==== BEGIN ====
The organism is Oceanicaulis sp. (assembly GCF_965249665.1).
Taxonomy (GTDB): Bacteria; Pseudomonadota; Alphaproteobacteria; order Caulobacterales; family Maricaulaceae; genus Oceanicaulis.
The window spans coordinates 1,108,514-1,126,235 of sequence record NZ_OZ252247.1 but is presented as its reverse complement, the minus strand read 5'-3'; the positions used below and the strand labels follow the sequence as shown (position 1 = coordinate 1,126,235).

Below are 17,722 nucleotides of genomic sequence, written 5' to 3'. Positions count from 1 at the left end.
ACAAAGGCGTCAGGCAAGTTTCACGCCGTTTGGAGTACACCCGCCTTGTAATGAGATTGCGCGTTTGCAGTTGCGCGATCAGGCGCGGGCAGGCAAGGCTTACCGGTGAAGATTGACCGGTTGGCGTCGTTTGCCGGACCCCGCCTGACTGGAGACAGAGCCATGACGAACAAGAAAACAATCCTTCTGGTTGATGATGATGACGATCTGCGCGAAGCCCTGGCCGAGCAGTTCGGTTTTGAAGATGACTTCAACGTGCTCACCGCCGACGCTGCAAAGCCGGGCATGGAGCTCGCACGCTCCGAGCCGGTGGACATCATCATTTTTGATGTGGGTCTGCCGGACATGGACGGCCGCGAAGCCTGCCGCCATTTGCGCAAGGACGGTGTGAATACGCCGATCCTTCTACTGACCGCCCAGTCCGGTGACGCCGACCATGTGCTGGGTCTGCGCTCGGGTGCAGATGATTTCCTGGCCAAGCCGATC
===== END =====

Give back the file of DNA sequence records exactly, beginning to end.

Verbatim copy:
The organism is Oceanicaulis sp. (assembly GCF_965249665.1).
Taxonomy (GTDB): Bacteria; Pseudomonadota; Alphaproteobacteria; order Caulobacterales; family Maricaulaceae; genus Oceanicaulis.
The window spans coordinates 1,108,514-1,126,235 of sequence record NZ_OZ252247.1 but is presented as its reverse complement, the minus strand read 5'-3'; the positions used below and the strand labels follow the sequence as shown (position 1 = coordinate 1,126,235).

Below are 17,722 nucleotides of genomic sequence, written 5' to 3'. Positions count from 1 at the left end.
ACAAAGGCGTCAGGCAAGTTTCACGCCGTTTGGAGTACACCCGCCTTGTAATGAGATTGCGCGTTTGCAGTTGCGCGATCAGGCGCGGGCAGGCAAGGCTTACCGGTGAAGATTGACCGGTTGGCGTCGTTTGCCGGACCCCGCCTGACTGGAGACAGAGCCATGACGAACAAGAAAACAATCCTTCTGGTTGATGATGATGACGATCTGCGCGAAGCCCTGGCCGAGCAGTTCGGTTTTGAAGATGACTTCAACGTGCTCACCGCCGACGCTGCAAAGCCGGGCATGGAGCTCGCACGCTCCGAGCCGGTGGACATCATCATTTTTGATGTGGGTCTGCCGGACATGGACGGCCGCGAAGCCTGCCGCCATTTGCGCAAGGACGGTGTGAATACGCCGATCCTTCTACTGACCGCCCAGTCCGGTGACGCCGACCATGTGCTGGGTCTGCGCTCGGGTGCAGATGATTTCCTGGCCAAGCCGATC